Soccer in the Bay Area has been thriving this summer, evidenced in part by the sell out crowd at last night’s MLS All-Star Game in San Jose. Yet, the sport’s popularity the region is not limited to the last few months.
In tracking some of soccer’s major events this summer, a common theme that emerges is the number of high-profile games the Bay Area has landed. Aside from last night’s All-Star Game at Avaya Stadium, other notable matches include Copa America contests at Levi’s Stadium in Santa Clara.
One true advantage in this case is having two state-of-the-art venues–Avaya opened in 2015, and Levi’s opened in 2014 and has already hosted a Super Bowl–that can feature such events, but this trend speaks to more than the stadiums. Rather, the Bay Area has been a soccer hub for decades, which some of the sport’s most prominent players have experienced first hand. More from Marinij.com:
Professional soccer arrived in the Bay Area in 1974, in the form of the San Jose Earthquakes of the North American Soccer League. The team was popular from the start and would eventually add one of the greatest players in the sport’s history, George Best.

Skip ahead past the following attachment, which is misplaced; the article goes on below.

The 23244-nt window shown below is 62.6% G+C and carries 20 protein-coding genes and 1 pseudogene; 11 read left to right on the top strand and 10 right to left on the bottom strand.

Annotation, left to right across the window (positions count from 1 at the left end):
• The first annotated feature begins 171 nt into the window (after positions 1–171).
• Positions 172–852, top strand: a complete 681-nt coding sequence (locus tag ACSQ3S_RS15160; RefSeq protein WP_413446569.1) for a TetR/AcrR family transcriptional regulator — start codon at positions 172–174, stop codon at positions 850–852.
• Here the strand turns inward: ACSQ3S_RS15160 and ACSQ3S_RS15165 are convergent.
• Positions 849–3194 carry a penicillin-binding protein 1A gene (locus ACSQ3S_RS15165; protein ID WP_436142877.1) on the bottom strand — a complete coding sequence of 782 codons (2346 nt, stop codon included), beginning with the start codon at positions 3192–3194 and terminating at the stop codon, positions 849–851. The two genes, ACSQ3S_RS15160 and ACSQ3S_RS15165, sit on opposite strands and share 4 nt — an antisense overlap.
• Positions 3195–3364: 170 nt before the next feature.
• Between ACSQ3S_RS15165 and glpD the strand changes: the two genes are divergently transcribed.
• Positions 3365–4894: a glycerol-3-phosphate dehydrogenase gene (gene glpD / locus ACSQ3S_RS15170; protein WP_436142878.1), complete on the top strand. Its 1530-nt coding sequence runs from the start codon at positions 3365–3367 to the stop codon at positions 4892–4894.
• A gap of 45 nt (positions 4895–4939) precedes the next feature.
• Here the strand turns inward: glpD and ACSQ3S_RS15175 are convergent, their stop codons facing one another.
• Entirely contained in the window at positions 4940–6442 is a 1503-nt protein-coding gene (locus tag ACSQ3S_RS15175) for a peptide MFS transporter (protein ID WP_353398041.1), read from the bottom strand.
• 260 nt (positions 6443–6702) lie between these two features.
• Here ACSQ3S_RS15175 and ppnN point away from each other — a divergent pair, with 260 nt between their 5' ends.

The legion of Best’s fans included 12-year-old Brandi Chastain, whose family had Earthquakes season tickets. Chastain still has her game programs from the original Earthquakes franchise.
“When I was a little girl playing soccer, people asked, ‘Why do you play, it’s a foreigner’s sport,'” she recalled. “I didn’t understand what that meant.”
Chastain just knew she loved the game. The Earthquakes franchise would leave and return, change its name (to Clash), change it back, fold, reform, and eventually toil away in aging Spartan Stadium. But the large-scale dynamics steadily shifted in soccer’s favor.
The Bay Area is probably one of a handful of regions in the United States that can claim a soccer culture that traces back decades. Now that it has the facilities to match that passion, it should continue to be a magnet for major events.